Dihydroartemisinin-Piperaquine Treatment of Multidrug Resistant Falciparum and Vivax Malaria in Pregnancy

Jeanne Rini Poespoprodjo, Wendelina Fobia, Enny Kenangalem, Daniel Lampah, Paulus Sugiarto, Emiliana Tjitra, Nicholas Anstey, Ric Price

Research output: Contribution to journalArticleResearchpeer-review

6 Downloads (Pure)

Abstract

Background: Artemisinin combination therapy (ACT) is recommended for the treatment of multidrug resistant malaria in the second and third trimesters of pregnancy, but the experience with ACTs is limited. We review the exposure of pregnant women to the combination dihydroartemisinin-piperaquine over a 6 year period.

Methods: From April 2004–June 2009, a prospective hospital-based surveillance screened all pregnant women for malaria and documented maternal and neonatal outcomes.

Results: Data were available on 6519 pregnant women admitted to hospital; 332 (5.1%) women presented in the first trimester, 324 (5.0%) in the second, 5843 (89.6%) in the third, and in 20 women the trimester was undocumented. Peripheral parasitaemia was confirmed in 1682 women, of whom 106 (6.3%) had severe malaria. Of the 1217 women admitted with malaria in the second and third trimesters without an impending adverse outcome, those treated with DHP were more likely to be discharged with an ongoing pregnancy compared to those treated with a non-ACT regimen (Odds Ratio OR = 2.48 [1.26–4.86]); p = 0.006. However in the first trimester 63% (5/8) of women treated with oral DHP miscarried compared to 2.6% (1/38) of those receiving oral quinine; p<0.001. Of the 847 women admitted for delivery those reporting a history of malaria during their pregnancy who had been treated with quinine-based regimens rather than DHP had a higher risk of malaria at delivery (adjusted OR = 1.56 (95%CI 0.97–2.5), p = 0.068) and perinatal mortality (adjusted OR = 3.17 [95%CI: 1.17–8.60]; p = 0.023).

Conclusions: In the second and third trimesters of pregnancy, a three day course of DHP simplified antimalarial treatment and had significant benefits over quinine-based regimens in reducing recurrent malaria and poor fetal outcome. These data provide reassuring evidence for the rational design of prospective randomized clinical trials and pharmacokinetic studies.
Original languageEnglish
Article numbere84976
Pages (from-to)1-9
Number of pages9
JournalPLoS One
Volume9
Issue number1
DOIs
Publication statusPublished - 17 Jan 2014

Fingerprint

dihydroartemisinin
Vivax Malaria
Quinine
Falciparum Malaria
malaria
Malaria
pregnancy
Pregnancy
quinine
Third Pregnancy Trimester
Second Pregnancy Trimester
pregnant women
Pharmacokinetics
Pregnant Women
Antimalarials
First Pregnancy Trimester
Therapeutics
mouth
artemisinin
therapeutics

Cite this

Poespoprodjo, J. R., Fobia, W., Kenangalem, E., Lampah, D., Sugiarto, P., Tjitra, E., ... Price, R. (2014). Dihydroartemisinin-Piperaquine Treatment of Multidrug Resistant Falciparum and Vivax Malaria in Pregnancy. PLoS One, 9(1), 1-9. [e84976]. https://doi.org/10.1371/journal.pone.0084976
Poespoprodjo, Jeanne Rini ; Fobia, Wendelina ; Kenangalem, Enny ; Lampah, Daniel ; Sugiarto, Paulus ; Tjitra, Emiliana ; Anstey, Nicholas ; Price, Ric. / Dihydroartemisinin-Piperaquine Treatment of Multidrug Resistant Falciparum and Vivax Malaria in Pregnancy. In: PLoS One. 2014 ; Vol. 9, No. 1. pp. 1-9.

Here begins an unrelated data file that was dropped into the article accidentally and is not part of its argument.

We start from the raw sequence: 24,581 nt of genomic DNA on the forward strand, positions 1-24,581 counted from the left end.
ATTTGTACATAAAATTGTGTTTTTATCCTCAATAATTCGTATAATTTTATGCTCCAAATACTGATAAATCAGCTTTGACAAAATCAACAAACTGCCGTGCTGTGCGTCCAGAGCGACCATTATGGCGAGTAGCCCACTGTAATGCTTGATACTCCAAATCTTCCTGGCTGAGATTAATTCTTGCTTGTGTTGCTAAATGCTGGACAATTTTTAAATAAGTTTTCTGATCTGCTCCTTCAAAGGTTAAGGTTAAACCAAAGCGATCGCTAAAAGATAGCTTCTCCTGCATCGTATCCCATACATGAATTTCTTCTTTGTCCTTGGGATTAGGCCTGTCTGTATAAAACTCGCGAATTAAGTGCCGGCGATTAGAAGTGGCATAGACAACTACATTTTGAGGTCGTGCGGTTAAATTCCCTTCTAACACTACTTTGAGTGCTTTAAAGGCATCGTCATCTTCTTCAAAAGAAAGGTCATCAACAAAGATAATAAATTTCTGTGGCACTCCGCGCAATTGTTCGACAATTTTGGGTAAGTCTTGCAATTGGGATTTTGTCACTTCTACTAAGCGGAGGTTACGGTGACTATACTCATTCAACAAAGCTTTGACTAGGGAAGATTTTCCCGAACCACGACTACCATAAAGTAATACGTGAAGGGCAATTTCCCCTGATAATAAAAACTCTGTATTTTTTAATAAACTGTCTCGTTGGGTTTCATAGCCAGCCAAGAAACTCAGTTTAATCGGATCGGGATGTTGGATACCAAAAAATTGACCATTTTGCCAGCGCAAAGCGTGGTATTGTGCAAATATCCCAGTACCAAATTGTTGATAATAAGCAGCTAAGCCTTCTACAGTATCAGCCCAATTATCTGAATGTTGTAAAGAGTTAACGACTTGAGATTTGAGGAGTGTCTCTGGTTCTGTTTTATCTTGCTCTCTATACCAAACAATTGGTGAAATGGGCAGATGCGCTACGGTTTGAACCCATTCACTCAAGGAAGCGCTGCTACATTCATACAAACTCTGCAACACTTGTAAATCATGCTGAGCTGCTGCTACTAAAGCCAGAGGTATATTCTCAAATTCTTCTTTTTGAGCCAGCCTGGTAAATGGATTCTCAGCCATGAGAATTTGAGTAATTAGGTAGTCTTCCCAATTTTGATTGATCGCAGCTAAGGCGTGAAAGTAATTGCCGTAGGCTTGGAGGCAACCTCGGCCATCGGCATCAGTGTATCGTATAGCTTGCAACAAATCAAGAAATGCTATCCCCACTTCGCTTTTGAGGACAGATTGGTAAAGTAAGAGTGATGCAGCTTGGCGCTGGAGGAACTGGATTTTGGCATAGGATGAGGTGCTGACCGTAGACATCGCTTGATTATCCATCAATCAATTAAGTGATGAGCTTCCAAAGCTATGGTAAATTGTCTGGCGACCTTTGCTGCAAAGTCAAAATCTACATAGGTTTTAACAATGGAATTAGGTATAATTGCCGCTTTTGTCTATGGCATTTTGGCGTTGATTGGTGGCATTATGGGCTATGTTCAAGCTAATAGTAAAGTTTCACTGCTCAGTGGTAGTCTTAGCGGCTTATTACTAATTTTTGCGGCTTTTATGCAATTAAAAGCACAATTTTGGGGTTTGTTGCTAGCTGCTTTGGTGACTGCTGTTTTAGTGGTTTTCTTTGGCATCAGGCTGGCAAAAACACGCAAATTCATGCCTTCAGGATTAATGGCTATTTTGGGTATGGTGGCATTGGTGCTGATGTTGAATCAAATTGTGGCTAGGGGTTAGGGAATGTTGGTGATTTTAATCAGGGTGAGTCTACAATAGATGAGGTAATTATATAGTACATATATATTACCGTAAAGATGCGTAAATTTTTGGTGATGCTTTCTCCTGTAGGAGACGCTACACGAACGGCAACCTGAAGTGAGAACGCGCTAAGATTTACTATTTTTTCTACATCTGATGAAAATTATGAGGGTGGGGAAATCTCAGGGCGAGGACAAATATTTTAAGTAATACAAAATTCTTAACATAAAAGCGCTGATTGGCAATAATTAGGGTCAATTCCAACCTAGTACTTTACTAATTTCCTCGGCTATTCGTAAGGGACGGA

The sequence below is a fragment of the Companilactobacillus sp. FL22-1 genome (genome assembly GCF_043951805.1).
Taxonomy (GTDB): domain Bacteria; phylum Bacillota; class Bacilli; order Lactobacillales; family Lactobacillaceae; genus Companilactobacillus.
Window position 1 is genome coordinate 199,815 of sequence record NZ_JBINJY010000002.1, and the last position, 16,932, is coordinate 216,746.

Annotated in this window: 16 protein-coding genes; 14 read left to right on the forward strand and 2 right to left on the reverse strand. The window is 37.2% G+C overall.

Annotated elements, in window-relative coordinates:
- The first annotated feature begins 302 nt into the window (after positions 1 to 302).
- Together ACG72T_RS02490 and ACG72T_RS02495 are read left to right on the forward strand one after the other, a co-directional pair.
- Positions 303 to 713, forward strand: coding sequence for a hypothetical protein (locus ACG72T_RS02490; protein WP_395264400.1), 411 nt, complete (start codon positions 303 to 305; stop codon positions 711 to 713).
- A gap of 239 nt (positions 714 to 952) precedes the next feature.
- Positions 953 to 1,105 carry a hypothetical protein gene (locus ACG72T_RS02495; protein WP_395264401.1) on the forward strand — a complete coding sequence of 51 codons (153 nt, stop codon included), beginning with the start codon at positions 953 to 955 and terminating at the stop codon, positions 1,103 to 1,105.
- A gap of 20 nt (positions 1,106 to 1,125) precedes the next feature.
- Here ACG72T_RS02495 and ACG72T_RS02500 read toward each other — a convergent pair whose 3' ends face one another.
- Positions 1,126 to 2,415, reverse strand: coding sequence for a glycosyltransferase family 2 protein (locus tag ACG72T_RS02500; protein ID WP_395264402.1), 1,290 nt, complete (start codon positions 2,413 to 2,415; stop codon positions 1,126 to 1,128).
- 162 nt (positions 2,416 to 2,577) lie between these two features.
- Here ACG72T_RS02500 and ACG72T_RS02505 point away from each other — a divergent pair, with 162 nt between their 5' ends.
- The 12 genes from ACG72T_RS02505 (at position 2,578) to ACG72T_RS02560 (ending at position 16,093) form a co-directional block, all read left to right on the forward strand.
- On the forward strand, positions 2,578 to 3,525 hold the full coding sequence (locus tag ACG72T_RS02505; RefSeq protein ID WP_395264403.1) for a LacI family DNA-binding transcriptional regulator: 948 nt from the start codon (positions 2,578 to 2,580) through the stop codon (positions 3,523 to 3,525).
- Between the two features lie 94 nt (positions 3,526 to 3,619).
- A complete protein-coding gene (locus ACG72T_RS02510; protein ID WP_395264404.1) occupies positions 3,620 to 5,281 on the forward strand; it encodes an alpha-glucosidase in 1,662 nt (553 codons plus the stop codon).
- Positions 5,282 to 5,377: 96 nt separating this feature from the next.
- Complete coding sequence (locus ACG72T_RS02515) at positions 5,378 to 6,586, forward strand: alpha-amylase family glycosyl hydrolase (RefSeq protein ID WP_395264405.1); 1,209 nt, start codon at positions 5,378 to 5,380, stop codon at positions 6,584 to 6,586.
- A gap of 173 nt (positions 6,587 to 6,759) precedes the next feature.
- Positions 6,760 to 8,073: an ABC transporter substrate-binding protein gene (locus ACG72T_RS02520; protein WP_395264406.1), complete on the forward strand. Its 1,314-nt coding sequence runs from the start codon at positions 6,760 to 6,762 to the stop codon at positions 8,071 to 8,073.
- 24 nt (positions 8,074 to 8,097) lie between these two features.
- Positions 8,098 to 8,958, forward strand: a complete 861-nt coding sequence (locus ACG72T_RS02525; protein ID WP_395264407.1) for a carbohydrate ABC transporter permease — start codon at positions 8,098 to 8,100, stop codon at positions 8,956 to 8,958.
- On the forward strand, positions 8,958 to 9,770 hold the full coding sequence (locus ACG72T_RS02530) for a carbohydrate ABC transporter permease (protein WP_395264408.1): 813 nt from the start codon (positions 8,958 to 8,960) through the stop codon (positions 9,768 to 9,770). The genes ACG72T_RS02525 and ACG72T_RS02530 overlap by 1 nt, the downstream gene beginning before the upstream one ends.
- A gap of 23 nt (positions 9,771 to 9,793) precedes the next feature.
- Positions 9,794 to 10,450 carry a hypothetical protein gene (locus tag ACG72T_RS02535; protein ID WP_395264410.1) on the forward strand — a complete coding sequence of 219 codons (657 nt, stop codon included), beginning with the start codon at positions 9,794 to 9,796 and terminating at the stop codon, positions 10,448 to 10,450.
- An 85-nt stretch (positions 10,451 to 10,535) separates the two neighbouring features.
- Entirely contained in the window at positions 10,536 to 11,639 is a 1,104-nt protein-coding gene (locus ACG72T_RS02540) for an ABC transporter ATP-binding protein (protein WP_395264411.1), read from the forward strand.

@article{92f763c90ccd4513892295cacdb6db7d,
title = "Dihydroartemisinin-Piperaquine Treatment of Multidrug Resistant Falciparum and Vivax Malaria in Pregnancy",
abstract = "Background: Artemisinin combination therapy (ACT) is recommended for the treatment of multidrug resistant malaria in the second and third trimesters of pregnancy, but the experience with ACTs is limited. We review the exposure of pregnant women to the combination dihydroartemisinin-piperaquine over a 6 year period.Methods: From April 2004–June 2009, a prospective hospital-based surveillance screened all pregnant women for malaria and documented maternal and neonatal outcomes.Results: Data were available on 6519 pregnant women admitted to hospital; 332 (5.1{\%}) women presented in the first trimester, 324 (5.0{\%}) in the second, 5843 (89.6{\%}) in the third, and in 20 women the trimester was undocumented. Peripheral parasitaemia was confirmed in 1682 women, of whom 106 (6.3{\%}) had severe malaria. Of the 1217 women admitted with malaria in the second and third trimesters without an impending adverse outcome, those treated with DHP were more likely to be discharged with an ongoing pregnancy compared to those treated with a non-ACT regimen (Odds Ratio OR = 2.48 [1.26–4.86]); p = 0.006. However in the first trimester 63{\%} (5/8) of women treated with oral DHP miscarried compared to 2.6{\%} (1/38) of those receiving oral quinine; p<0.001. Of the 847 women admitted for delivery those reporting a history of malaria during their pregnancy who had been treated with quinine-based regimens rather than DHP had a higher risk of malaria at delivery (adjusted OR = 1.56 (95{\%}CI 0.97–2.5), p = 0.068) and perinatal mortality (adjusted OR = 3.17 [95{\%}CI: 1.17–8.60]; p = 0.023).Conclusions: In the second and third trimesters of pregnancy, a three day course of DHP simplified antimalarial treatment and had significant benefits over quinine-based regimens in reducing recurrent malaria and poor fetal outcome. These data provide reassuring evidence for the rational design of prospective randomized clinical trials and pharmacokinetic studies.",
keywords = "artesunate, clindamycin, dihydroartemisinin plus piperaquine, quinine, adult, adverse outcome, article, controlled study, delivery, disease severity, drug exposure, female, fetus outcome, first trimester pregnancy, high risk population, hospital patient, human, major clinical study, malaria falciparum, maternal care, medical history, multidrug resistance, parasitemia, perinatal mortality, Plasmodium vivax malaria, pregnancy, pregnancy outcome, pregnant woman, prospective study, second trimester pregnancy, third trimester pregnancy, treatment duration, Acute Disease, Antimalarials, Artemisinins, Drug Resistance, Multiple, Female, Humans, Malaria, Falciparum, Malaria, Vivax, Parasitemia, Pregnancy, Pregnancy Complications, Parasitic, Pregnancy Outcome, Quinolines",
author = "Poespoprodjo, {Jeanne Rini} and Wendelina Fobia and Enny Kenangalem and Daniel Lampah and Paulus Sugiarto and Emiliana Tjitra and Nicholas Anstey and Ric Price",
year = "2014",
month = "1",
day = "17",
doi = "10.1371/journal.pone.0084976",
language = "English",
volume = "9",